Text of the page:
By Holly Rollins
It’s a no-brainer that professionals in America spend an incredible amount of time online, an average of 22.5 hours per week, according to the USC Annenberg School Center for the Digital Future. The majority of our consumer base is online. The result? Digital marketing and PR has never been more important.
Digital vs. traditional PR
Traditional PR is all about working with journalists to have your business featured in newspapers and magazines. Before the dotcom boom, PR specialists and publicists’ goals focused on the number of times their clients were included in newspapers, magazines, radio and television.
And then came the internet. Many newspapers and magazines moved their stories to websites, and the role of traditional PR shifted. Just as publicists used to compete to get their clients in the most widely read newspapers, now they’re competing to get their clients in front of vast online audiences. That’s not to say that PR people aren’t still working to get their clients in the newspapers–far from it–but the focus has changed, and now PR companies and their clients are able to get more bang for their buck with publications that have both print and online versions.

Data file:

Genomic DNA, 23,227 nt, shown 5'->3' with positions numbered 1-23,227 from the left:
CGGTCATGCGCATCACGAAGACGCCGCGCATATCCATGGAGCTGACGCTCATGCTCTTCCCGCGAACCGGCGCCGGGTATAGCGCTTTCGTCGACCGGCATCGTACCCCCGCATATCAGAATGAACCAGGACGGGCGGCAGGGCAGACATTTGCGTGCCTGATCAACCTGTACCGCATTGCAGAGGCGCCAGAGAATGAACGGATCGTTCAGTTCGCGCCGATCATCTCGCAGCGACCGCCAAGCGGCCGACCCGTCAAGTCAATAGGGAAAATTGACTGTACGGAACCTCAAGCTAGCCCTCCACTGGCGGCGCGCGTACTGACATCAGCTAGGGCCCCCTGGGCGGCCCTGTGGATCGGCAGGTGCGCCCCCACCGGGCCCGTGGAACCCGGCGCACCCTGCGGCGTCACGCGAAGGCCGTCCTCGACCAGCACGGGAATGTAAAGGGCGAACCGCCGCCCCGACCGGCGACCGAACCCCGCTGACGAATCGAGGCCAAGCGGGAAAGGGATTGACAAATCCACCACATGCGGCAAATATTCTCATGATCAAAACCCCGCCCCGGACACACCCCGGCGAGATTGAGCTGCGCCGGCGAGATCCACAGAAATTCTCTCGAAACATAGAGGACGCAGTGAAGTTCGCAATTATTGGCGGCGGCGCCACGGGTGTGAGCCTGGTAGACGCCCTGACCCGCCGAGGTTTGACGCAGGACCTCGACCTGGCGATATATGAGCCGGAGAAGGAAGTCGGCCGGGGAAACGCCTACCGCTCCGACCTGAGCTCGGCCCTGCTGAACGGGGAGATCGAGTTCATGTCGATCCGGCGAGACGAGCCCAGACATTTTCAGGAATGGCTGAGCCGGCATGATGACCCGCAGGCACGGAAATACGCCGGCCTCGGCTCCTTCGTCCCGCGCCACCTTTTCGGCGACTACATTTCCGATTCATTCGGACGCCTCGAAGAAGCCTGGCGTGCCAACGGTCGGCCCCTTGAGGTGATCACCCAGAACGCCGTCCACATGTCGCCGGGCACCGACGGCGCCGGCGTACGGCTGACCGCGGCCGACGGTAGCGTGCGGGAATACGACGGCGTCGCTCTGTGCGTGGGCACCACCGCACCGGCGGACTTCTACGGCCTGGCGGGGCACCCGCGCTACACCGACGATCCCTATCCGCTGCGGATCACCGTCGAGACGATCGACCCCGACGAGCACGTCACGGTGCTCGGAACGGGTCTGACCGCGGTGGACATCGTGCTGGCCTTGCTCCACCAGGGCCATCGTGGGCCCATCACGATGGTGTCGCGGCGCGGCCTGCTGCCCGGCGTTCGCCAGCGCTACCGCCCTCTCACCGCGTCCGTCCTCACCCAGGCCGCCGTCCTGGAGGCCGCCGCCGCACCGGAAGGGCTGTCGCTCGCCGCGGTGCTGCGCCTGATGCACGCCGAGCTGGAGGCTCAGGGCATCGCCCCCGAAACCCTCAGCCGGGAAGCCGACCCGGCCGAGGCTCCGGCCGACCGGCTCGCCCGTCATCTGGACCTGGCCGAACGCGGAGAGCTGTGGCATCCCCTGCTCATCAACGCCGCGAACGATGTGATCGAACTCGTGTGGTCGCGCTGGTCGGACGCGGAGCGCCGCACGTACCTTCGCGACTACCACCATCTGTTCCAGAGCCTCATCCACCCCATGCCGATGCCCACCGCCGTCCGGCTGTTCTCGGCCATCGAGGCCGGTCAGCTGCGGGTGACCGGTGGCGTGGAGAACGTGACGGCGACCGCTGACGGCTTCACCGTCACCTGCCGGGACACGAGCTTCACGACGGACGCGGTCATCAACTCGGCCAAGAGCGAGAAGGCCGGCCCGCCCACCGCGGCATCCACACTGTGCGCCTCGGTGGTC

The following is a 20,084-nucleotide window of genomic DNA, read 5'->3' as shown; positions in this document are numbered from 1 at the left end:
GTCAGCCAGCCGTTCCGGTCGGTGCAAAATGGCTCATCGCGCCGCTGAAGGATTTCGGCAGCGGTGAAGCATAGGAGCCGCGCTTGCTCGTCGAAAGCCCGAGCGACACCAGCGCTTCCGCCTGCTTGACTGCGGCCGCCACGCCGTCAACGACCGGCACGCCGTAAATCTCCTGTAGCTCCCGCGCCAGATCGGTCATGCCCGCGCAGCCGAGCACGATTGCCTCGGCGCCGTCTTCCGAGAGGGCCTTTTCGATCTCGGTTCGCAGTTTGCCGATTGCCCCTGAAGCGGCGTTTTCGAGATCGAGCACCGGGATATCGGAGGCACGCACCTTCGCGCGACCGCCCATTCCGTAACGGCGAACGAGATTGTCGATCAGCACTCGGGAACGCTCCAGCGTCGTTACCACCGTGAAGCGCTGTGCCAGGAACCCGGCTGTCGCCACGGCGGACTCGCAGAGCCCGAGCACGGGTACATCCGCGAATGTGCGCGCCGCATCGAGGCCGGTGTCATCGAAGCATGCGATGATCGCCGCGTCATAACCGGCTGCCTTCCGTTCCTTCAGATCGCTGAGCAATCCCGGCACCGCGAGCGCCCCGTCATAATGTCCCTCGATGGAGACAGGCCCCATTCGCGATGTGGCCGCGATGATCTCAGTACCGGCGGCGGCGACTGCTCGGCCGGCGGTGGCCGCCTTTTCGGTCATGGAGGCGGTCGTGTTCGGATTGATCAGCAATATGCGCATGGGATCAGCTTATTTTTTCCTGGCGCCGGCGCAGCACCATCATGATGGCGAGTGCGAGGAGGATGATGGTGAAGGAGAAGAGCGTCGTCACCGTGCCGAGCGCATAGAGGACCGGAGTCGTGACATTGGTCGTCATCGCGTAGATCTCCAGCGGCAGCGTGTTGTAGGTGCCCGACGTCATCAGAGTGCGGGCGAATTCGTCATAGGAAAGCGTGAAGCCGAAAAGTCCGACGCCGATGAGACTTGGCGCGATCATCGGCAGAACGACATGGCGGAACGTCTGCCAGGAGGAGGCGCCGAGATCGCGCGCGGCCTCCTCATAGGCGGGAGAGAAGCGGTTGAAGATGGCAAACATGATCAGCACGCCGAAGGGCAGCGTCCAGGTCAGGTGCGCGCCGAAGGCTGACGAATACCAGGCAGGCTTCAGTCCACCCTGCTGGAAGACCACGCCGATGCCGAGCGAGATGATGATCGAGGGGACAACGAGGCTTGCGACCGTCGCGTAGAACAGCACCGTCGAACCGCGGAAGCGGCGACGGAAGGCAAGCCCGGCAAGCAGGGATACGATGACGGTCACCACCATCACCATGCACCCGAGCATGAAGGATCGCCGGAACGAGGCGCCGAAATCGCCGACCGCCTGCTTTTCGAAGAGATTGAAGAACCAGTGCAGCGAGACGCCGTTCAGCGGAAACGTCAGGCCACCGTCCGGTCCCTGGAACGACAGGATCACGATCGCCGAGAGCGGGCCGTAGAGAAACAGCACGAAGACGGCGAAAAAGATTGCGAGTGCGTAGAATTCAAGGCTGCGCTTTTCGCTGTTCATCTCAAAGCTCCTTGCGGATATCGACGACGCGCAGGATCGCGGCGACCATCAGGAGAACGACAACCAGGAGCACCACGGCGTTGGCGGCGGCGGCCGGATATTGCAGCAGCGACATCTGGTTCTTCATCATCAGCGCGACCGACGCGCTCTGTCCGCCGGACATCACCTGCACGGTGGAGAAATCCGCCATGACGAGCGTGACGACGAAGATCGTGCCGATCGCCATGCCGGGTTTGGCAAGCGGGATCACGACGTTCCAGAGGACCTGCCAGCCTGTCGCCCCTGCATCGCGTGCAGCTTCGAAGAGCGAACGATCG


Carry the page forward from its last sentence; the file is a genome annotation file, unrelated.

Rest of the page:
In a way, digital PR allows businesses to access two audiences at once.
What is digital PR?
Digital PR is not dissimilar to traditional PR, but its focus is online visibility. You’ll still be doing things like:
- Writing and sending press releases
- Building relationships with journalists
- Organizing events and reviews
- Writing blogs and thought leadership pieces
Adding a digital twist adds a few extras like:
- Writing press releases with relevant, high-value backlinks
- Building relationships with online journalists
- Organizing podcasts, events, and reviews
- Using SEO to secure a high ranking on search engines
- Writing thought leadership pieces for online publications with high-quality backlinks
- Creating content for social media
The goals of digital PR are very similar to the goals of traditional PR, but the methods are different.
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SEO and Google ranking